GLU interview

BN1 Chats with GLU

The new hiphop-led solo project crafted by Michael Shuman (aka Mikey Shoes - bassist of Queens Of The Stone Age and Mini Mansions frontman).

Michael Shuman, otherwise known as Mickey Shoes, is a music legend taking on his own solo project as GLU. While he may be more known for his rock music as bassist of Queens of the Stone, and frontman of Mini Mansions, GLU is taking on a hip-hop sound. Shuman shared with BN1 how he is excited to be exploring the freedom and challenges of releasing solo music; while he expresses putting pressure on himself at first, his project is proving a success as GLU is touring major cities this December. From discovering exactly who and what GLU is, to the UK being a home for this project, here is what Shuman had to say about kick-starting his solo career. 

Your first show kicks off on the 7th of December in Birmingham, how is preparing for your December tour going so far? It must be an exciting time for you?

Any new upcoming tour is exciting for me, but I am really looking forward to this UK one. Although I’m a Los Angeles boy, the UK has always been a second home to me, and that’s where I started GLU. I wanted to build it here in the UK specifically. Can’t wait to play these very small and intimate venues. Think it will be special.

In June you had a residency at Sebright Arms in London, will you be bringing anything new to your December tour compared to your summer shows? 

Those London shows were my first ever playing as GLU, so I think the main difference will be having a better sense of what GLU is, what it is for me, and how to put on this show for the audience.

In the summer you also joined Blood Red Shoes on the European leg of their tour, what was touring with them like?

It was my first tour with GLU, so it was very exciting. I did all the travel by myself on trains, so being with Blood Red Shoes every day and night at the shows felt so comforting. They are amazing people and an amazing band, so it made every day that much easier.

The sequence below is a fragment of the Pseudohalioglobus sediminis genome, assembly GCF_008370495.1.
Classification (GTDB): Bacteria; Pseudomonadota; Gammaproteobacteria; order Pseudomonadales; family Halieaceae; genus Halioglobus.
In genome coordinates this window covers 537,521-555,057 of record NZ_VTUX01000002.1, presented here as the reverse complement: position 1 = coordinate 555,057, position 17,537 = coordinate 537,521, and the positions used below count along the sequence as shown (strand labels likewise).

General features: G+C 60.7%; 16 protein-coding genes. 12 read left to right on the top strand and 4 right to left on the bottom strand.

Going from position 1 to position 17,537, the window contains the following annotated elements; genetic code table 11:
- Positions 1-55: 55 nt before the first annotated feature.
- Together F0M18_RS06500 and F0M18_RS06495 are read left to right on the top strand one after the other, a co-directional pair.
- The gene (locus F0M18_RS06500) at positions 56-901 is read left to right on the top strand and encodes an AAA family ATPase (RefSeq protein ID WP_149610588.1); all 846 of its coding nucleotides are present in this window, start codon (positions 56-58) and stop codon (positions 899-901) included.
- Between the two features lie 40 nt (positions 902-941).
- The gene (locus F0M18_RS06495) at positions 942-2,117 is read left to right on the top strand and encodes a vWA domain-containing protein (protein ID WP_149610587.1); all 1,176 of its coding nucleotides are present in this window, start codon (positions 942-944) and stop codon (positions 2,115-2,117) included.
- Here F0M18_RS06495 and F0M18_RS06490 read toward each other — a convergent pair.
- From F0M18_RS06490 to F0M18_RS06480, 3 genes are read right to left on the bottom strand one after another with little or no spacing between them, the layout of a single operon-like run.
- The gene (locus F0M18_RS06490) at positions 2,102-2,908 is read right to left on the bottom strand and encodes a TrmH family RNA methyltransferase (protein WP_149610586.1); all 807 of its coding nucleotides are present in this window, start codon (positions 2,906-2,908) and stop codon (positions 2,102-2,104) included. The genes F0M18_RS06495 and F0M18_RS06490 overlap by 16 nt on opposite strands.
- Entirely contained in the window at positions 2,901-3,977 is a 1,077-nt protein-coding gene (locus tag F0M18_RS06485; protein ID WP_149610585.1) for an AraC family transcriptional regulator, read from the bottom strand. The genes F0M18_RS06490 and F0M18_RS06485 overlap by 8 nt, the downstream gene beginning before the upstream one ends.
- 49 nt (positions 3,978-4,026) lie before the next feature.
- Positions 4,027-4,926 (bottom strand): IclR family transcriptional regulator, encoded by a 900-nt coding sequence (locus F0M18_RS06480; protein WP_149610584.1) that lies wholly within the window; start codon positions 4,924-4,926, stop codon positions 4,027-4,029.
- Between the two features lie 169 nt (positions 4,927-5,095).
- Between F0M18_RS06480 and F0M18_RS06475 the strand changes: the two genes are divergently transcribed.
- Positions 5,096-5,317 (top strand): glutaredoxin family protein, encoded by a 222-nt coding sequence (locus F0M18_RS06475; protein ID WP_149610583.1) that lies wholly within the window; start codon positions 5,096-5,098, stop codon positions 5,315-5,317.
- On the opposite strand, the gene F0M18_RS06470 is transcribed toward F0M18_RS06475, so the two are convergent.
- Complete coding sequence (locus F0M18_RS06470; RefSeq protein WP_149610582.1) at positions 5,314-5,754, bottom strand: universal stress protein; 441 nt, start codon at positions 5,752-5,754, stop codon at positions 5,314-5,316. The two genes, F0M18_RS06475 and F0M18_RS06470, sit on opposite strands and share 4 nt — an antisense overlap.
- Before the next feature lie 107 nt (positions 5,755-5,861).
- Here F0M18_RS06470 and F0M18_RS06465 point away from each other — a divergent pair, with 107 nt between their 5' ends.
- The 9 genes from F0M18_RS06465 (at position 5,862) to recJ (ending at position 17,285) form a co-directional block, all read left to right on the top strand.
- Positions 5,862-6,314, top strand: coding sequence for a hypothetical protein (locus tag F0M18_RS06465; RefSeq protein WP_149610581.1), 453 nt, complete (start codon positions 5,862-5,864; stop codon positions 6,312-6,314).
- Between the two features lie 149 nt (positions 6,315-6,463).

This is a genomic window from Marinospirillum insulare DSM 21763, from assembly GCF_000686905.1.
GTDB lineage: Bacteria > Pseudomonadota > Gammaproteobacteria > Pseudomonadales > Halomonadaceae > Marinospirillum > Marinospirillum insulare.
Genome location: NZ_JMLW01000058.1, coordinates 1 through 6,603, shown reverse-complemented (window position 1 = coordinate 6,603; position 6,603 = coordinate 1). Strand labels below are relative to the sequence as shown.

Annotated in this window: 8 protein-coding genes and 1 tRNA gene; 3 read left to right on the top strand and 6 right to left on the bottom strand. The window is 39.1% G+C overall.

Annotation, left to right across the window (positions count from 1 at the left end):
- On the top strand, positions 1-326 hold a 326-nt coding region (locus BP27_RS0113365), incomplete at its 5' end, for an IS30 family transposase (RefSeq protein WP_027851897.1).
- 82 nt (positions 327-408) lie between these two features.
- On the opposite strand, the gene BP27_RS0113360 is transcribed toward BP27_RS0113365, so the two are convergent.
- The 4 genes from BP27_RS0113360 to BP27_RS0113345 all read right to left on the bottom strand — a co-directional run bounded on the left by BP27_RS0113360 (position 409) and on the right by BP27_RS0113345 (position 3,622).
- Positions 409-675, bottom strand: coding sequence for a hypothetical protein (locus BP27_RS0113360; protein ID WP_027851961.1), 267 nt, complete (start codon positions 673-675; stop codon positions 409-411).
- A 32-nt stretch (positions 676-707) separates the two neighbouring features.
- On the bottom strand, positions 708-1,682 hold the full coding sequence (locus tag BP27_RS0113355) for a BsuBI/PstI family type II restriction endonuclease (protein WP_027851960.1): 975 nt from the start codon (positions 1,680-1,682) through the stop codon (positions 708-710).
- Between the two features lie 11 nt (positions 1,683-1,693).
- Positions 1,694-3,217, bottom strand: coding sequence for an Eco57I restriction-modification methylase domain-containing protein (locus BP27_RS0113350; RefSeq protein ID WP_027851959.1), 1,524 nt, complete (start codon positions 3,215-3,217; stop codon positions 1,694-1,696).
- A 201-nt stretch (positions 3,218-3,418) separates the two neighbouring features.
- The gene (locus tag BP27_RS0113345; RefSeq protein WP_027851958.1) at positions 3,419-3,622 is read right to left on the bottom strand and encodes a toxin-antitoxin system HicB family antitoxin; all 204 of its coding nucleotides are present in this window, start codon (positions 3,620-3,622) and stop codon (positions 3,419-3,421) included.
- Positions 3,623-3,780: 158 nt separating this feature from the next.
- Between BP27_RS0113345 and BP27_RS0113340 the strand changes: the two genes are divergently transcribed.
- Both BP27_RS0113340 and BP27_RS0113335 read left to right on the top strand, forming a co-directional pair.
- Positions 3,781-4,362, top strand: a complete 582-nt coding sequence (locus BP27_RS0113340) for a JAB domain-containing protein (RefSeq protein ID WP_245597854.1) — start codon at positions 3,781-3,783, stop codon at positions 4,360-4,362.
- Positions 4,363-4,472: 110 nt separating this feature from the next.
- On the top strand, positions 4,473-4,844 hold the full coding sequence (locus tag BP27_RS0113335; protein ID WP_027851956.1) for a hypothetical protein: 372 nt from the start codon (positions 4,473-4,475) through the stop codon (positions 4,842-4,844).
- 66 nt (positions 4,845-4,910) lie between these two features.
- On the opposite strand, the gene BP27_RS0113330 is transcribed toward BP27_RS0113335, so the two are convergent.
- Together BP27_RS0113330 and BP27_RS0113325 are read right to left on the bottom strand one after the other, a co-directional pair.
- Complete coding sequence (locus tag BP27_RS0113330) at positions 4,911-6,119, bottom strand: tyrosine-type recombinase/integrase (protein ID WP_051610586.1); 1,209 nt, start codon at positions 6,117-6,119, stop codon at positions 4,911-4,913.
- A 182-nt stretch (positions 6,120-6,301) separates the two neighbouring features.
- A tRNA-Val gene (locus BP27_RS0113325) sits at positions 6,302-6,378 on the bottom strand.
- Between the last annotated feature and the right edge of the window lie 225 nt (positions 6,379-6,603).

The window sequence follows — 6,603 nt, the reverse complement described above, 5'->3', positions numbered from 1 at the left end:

You are of course also known as Mikey Shoes, bassist of Queens of the Stone Age, and are the frontman of Mini Mansions, what made you want to do your own solo project? How does performing solo compare to with a band? 

I wanted to have something that I could do on my own terms at all times. I’ve always been in bands, and I would never not want that. But I also felt I needed the space to be able to create, play shows, and tour whenever I want. It really has nothing to do with having full creative control, but rather how my time is spent. It’s a bit weird to be up on stage by yourself, but I’m really starting to grab a hold of it and am now really enjoying the challenge. It’s all on you… all the music, all the mistakes, all the pressure. I’m into it.

GLU performing live

Your debut single, Cold Sweat was released earlier this year; was that a nerve-wracking experience or were you pretty confident with it? What sort of response did you receive?